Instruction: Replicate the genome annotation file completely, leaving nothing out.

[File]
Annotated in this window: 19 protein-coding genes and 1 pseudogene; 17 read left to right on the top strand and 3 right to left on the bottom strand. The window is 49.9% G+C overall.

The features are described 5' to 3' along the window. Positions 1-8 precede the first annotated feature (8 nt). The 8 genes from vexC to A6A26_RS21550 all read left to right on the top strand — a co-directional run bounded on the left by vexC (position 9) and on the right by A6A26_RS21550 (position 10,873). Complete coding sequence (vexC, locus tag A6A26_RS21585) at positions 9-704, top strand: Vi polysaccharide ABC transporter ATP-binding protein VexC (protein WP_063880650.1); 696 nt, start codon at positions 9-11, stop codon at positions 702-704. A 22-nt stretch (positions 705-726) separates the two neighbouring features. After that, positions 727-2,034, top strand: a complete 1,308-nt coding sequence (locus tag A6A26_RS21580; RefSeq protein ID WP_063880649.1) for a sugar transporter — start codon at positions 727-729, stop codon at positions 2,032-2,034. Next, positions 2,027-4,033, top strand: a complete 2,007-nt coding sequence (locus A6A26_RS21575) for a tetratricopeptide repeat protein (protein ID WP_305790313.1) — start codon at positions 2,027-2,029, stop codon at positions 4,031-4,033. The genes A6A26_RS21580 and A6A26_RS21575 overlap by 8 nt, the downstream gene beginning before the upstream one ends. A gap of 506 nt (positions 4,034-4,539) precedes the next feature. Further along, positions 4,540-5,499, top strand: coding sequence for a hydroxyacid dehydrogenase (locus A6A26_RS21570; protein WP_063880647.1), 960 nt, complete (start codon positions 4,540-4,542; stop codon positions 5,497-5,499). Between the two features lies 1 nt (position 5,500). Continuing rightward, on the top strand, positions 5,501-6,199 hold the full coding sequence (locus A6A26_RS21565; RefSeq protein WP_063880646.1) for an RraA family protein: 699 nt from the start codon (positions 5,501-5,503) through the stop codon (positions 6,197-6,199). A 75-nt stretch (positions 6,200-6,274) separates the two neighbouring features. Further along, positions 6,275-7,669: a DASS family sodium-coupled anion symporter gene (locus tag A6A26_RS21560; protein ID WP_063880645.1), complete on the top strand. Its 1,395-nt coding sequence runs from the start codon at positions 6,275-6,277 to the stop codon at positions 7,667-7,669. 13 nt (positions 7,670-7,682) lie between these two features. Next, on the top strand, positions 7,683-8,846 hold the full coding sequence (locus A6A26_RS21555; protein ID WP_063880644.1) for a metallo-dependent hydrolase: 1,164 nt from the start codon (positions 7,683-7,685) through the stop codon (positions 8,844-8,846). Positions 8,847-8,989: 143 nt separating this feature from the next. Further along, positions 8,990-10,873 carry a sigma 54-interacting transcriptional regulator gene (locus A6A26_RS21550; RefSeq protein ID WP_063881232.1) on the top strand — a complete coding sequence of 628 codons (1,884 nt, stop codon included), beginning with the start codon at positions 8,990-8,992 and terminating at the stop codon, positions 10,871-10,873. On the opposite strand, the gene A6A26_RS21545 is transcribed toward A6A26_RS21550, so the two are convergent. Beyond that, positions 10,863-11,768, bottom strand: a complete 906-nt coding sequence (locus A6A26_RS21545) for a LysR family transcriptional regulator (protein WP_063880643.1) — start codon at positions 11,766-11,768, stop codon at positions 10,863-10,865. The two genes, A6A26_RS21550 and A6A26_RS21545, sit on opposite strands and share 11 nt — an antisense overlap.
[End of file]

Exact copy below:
Annotated in this window: 19 protein-coding genes and 1 pseudogene; 17 read left to right on the top strand and 3 right to left on the bottom strand. The window is 49.9% G+C overall.

The features are described 5' to 3' along the window. Positions 1-8 precede the first annotated feature (8 nt). The 8 genes from vexC to A6A26_RS21550 all read left to right on the top strand — a co-directional run bounded on the left by vexC (position 9) and on the right by A6A26_RS21550 (position 10,873). Complete coding sequence (vexC, locus tag A6A26_RS21585) at positions 9-704, top strand: Vi polysaccharide ABC transporter ATP-binding protein VexC (protein WP_063880650.1); 696 nt, start codon at positions 9-11, stop codon at positions 702-704. A 22-nt stretch (positions 705-726) separates the two neighbouring features. After that, positions 727-2,034, top strand: a complete 1,308-nt coding sequence (locus tag A6A26_RS21580; RefSeq protein ID WP_063880649.1) for a sugar transporter — start codon at positions 727-729, stop codon at positions 2,032-2,034. Next, positions 2,027-4,033, top strand: a complete 2,007-nt coding sequence (locus A6A26_RS21575) for a tetratricopeptide repeat protein (protein ID WP_305790313.1) — start codon at positions 2,027-2,029, stop codon at positions 4,031-4,033. The genes A6A26_RS21580 and A6A26_RS21575 overlap by 8 nt, the downstream gene beginning before the upstream one ends. A gap of 506 nt (positions 4,034-4,539) precedes the next feature. Further along, positions 4,540-5,499, top strand: coding sequence for a hydroxyacid dehydrogenase (locus A6A26_RS21570; protein WP_063880647.1), 960 nt, complete (start codon positions 4,540-4,542; stop codon positions 5,497-5,499). Between the two features lies 1 nt (position 5,500). Continuing rightward, on the top strand, positions 5,501-6,199 hold the full coding sequence (locus A6A26_RS21565; RefSeq protein WP_063880646.1) for an RraA family protein: 699 nt from the start codon (positions 5,501-5,503) through the stop codon (positions 6,197-6,199). A 75-nt stretch (positions 6,200-6,274) separates the two neighbouring features. Further along, positions 6,275-7,669: a DASS family sodium-coupled anion symporter gene (locus tag A6A26_RS21560; protein ID WP_063880645.1), complete on the top strand. Its 1,395-nt coding sequence runs from the start codon at positions 6,275-6,277 to the stop codon at positions 7,667-7,669. 13 nt (positions 7,670-7,682) lie between these two features. Next, on the top strand, positions 7,683-8,846 hold the full coding sequence (locus A6A26_RS21555; protein ID WP_063880644.1) for a metallo-dependent hydrolase: 1,164 nt from the start codon (positions 7,683-7,685) through the stop codon (positions 8,844-8,846). Positions 8,847-8,989: 143 nt separating this feature from the next. Further along, positions 8,990-10,873 carry a sigma 54-interacting transcriptional regulator gene (locus A6A26_RS21550; RefSeq protein ID WP_063881232.1) on the top strand — a complete coding sequence of 628 codons (1,884 nt, stop codon included), beginning with the start codon at positions 8,990-8,992 and terminating at the stop codon, positions 10,871-10,873. On the opposite strand, the gene A6A26_RS21545 is transcribed toward A6A26_RS21550, so the two are convergent. Beyond that, positions 10,863-11,768, bottom strand: a complete 906-nt coding sequence (locus A6A26_RS21545) for a LysR family transcriptional regulator (protein WP_063880643.1) — start codon at positions 11,766-11,768, stop codon at positions 10,863-10,865. The two genes, A6A26_RS21550 and A6A26_RS21545, sit on opposite strands and share 11 nt — an antisense overlap.